AM for Defense Industry

Why the US Air Force needs Additive Manufacturing in MRO

In stead of aircrafts of the US Air Force sittings days on tarmac awaiting simple replacement parts, that are hard to get for many aging aircrafts, 3D printing these parts can get the aircrafts fly again much faster. That’s the goal a project team of Essentium, Inc and the US Air Force start working on. In less time and with less cost they want to certify 4 times more materials compared with the situation currently available.

Essentium, Inc., has been awarded a contract by the U.S. Air Force to drive the development and deployment of advanced additive manufacturing (AM) solutions for applications in tooling, ground support, maintenance repair and overhaul (MRO), and flight-certified parts for military aircraft and ground vehicles through both the U.S. Air Force and the National Guard Bureau (NGB).

Essentium and US Air Force start to accelerate AM deployment

3D printen with PEEK (Photo’s: Essentium, Inc)

Challenging finding replacement parts

The U.S. Air Force is under constant pressure to accelerate aircraft repairs, reduce costs, and quickly get aircraft back in the air. For many aging aircraft, replacement parts are scarce, and it is challenging to find manufacturers willing to resume the production of parts that may not be reordered for many years. Parts ordered one or two at a time are extremely expensive and entail exceptionally long waits, often forcing the U.S. Air Force to cannibalize parts from the ‘aircraft boneyard’ at Davis-Monthan Air Force Base.

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Cutting edge technology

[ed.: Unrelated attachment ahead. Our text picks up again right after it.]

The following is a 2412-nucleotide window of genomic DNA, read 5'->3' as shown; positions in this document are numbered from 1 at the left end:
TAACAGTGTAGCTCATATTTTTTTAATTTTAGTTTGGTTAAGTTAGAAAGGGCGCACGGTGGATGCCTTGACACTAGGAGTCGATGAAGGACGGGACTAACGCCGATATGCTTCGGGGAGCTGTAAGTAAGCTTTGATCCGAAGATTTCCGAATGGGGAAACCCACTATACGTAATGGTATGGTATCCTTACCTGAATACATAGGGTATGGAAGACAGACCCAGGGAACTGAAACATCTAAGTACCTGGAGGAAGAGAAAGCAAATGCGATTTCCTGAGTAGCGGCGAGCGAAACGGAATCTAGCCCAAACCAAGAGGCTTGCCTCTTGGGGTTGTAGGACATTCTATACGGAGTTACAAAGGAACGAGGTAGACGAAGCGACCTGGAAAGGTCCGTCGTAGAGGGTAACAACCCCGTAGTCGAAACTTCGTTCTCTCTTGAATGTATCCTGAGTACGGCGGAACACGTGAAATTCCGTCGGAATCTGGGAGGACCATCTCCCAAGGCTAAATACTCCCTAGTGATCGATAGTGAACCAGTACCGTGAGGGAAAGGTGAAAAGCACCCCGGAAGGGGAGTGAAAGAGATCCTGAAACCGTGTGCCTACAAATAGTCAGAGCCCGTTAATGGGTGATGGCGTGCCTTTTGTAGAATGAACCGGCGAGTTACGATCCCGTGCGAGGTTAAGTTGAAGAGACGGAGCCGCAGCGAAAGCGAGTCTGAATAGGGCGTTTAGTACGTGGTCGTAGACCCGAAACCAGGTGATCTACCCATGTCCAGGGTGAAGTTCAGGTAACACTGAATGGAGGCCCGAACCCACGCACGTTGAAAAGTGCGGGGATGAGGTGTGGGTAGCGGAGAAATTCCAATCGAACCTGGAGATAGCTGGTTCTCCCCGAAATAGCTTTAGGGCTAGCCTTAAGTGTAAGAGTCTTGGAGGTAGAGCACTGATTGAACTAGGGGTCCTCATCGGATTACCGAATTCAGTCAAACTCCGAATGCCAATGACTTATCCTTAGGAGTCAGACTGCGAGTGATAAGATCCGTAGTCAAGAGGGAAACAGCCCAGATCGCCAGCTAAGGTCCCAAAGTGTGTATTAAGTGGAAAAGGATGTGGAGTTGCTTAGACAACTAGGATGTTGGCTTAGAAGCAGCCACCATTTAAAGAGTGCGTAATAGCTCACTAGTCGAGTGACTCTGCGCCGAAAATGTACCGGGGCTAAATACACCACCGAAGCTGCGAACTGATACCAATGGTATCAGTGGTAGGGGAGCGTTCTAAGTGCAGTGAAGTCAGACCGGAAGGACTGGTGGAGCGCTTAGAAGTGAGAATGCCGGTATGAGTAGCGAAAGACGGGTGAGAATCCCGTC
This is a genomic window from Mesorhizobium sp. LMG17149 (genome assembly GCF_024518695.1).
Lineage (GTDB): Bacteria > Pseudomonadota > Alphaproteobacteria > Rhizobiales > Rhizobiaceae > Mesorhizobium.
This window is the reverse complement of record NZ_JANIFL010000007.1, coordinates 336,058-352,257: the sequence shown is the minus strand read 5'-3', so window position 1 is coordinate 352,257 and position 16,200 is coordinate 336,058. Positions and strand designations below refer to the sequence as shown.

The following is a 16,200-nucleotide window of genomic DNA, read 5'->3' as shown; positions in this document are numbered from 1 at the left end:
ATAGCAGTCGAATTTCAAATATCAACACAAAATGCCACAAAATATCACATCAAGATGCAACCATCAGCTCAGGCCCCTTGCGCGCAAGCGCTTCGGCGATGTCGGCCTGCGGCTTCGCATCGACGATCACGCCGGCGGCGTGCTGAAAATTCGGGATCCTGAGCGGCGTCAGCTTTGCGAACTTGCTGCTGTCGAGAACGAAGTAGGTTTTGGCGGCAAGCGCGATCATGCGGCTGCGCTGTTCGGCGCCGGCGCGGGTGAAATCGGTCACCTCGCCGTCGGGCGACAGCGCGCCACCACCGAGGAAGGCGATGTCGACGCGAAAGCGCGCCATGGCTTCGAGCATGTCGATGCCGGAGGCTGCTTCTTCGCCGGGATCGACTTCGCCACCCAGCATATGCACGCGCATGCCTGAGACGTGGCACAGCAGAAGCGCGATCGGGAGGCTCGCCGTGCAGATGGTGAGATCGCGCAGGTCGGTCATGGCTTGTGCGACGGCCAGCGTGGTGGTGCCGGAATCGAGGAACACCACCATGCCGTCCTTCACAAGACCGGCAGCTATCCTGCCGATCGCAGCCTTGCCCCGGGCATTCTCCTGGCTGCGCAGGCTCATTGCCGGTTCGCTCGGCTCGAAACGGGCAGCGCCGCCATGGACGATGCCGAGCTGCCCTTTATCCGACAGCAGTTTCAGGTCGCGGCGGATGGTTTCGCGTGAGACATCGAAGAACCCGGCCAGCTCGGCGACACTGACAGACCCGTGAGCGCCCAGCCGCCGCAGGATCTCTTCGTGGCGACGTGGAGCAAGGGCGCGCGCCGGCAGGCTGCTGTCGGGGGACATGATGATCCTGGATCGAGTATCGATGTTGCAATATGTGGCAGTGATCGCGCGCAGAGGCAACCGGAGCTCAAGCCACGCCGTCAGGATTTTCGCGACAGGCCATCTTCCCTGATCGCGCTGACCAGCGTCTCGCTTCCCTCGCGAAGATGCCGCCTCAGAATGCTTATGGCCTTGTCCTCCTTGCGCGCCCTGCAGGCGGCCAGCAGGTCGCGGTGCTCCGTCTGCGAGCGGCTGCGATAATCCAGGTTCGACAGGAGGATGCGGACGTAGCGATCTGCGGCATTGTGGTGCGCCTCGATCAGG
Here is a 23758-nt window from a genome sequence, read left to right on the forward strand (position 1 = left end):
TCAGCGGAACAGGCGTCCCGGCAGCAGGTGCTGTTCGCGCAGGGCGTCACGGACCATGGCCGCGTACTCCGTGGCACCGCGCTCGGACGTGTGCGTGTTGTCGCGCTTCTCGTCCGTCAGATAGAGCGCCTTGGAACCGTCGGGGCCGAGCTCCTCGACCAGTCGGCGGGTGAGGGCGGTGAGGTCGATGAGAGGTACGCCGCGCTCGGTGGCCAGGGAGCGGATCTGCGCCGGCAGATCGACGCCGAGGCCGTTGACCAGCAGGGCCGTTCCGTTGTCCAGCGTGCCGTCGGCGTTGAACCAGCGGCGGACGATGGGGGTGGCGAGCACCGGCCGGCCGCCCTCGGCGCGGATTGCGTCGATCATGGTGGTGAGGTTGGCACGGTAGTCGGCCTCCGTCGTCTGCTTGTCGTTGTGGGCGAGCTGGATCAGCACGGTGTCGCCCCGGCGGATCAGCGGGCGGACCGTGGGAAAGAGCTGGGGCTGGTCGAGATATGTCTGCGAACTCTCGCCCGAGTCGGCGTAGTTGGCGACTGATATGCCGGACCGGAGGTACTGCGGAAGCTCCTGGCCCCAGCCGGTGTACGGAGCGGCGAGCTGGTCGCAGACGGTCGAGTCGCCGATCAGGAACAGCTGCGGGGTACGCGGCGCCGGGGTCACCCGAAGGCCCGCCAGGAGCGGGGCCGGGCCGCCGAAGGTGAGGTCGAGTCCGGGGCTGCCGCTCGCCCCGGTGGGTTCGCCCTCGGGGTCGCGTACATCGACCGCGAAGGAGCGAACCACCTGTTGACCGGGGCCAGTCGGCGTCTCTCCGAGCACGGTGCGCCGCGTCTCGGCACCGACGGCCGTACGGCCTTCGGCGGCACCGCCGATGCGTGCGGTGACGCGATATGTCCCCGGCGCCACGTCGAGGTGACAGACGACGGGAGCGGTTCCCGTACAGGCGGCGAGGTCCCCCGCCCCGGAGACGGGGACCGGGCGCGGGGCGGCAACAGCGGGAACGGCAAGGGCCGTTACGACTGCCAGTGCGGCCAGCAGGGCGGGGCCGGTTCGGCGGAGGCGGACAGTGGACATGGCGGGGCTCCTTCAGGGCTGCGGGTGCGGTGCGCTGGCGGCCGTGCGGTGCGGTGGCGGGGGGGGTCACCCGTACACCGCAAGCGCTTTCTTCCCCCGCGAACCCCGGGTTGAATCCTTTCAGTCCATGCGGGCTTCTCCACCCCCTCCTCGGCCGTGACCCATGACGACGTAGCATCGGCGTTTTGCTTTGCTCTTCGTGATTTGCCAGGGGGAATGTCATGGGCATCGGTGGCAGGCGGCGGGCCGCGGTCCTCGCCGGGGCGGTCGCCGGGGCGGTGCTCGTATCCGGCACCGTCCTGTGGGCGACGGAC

Nathan Parker, Deputy PEO, Rapid Sustainment Office, U.S. Air Force says: “Developing safety-critical airplane parts is closer than ever before due to cutting edge technology like Essentium’s additive manufacturing solution.” The project team of US Air Force and Essentium will test and develop new materials and processes using the Essentium High Speed Extrusion (HSETM) 3D Printing Platform. This platform offers print speeds useful for both rapid part production at the point of use and decreasing the time required to certify new materials for use in flight. The aim is to offer replacements for MIL-spec materials such as phenolics. The goal of the project is to certify 4 times the quantity of materials in dramatically less time and cost compared with the approach used nowadays.

The second session of the Virtual AM for Defense Conference will take place on Tuesday 3 November. Speakers will be Stephan Ritt, who will discuss the results of tests Spee3D is doing with the Australian Army; Onno Ponfoort van Berenschot who will discuss certification and Luis Ignacio Suárez-Ríos, Manufacturing Engineer at the Spanish Idonial. He deals with large format 3D printing and bioprinting. Here you can find more information and sign up for the second session.

The sky is the limit

When the right materials and procestechnology are available, additive manufacturing has the potential to address the challenges in the MRO business of the US Airforce. Elisa Teipel, Ph.D., Chief Development Officer and Co-founder, Essentium, Inc.: “The sky is the limit for the potential benefits of additive manufacturing for the U.S. Air Force. As well as reducing operating costs by tens of millions, the strategic capability we will work with our STRATFi partners to deliver through this program will help bring about an end to the scenario of days of aircraft sitting on tarmac awaiting simple replacement parts which may be 3D printed and can get them flying again.”

This contract is part of more than $550 million recently deployed through the inaugural Strategic Financing (STRATFi) initiative to identify and advance ‘big bet’ technologies that have the potential to protect and advance the future dominance of the U.S. Air Force and its airmen.

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